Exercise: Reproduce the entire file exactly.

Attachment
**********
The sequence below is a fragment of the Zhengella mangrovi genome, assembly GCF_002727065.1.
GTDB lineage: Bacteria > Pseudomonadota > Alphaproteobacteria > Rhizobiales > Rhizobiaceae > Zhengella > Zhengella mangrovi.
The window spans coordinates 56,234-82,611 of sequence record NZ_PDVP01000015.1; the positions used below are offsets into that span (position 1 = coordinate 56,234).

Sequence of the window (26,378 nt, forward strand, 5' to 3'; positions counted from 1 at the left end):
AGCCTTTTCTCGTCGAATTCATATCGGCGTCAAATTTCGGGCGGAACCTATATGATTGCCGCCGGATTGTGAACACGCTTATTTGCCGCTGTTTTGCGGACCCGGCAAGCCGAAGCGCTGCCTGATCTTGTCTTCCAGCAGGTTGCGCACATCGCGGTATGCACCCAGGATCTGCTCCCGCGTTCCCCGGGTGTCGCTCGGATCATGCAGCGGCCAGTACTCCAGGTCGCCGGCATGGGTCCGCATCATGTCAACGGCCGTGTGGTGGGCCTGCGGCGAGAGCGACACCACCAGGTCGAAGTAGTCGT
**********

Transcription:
The sequence below is a fragment of the Zhengella mangrovi genome, assembly GCF_002727065.1.
GTDB lineage: Bacteria > Pseudomonadota > Alphaproteobacteria > Rhizobiales > Rhizobiaceae > Zhengella > Zhengella mangrovi.
The window spans coordinates 56,234-82,611 of sequence record NZ_PDVP01000015.1; the positions used below are offsets into that span (position 1 = coordinate 56,234).

Sequence of the window (26,378 nt, forward strand, 5' to 3'; positions counted from 1 at the left end):
AGCCTTTTCTCGTCGAATTCATATCGGCGTCAAATTTCGGGCGGAACCTATATGATTGCCGCCGGATTGTGAACACGCTTATTTGCCGCTGTTTTGCGGACCCGGCAAGCCGAAGCGCTGCCTGATCTTGTCTTCCAGCAGGTTGCGCACATCGCGGTATGCACCCAGGATCTGCTCCCGCGTTCCCCGGGTGTCGCTCGGATCATGCAGCGGCCAGTACTCCAGGTCGCCGGCATGGGTCCGCATCATGTCAACGGCCGTGTGGTGGGCCTGCGGCGAGAGCGACACCACCAGGTCGAAGTAGTCGT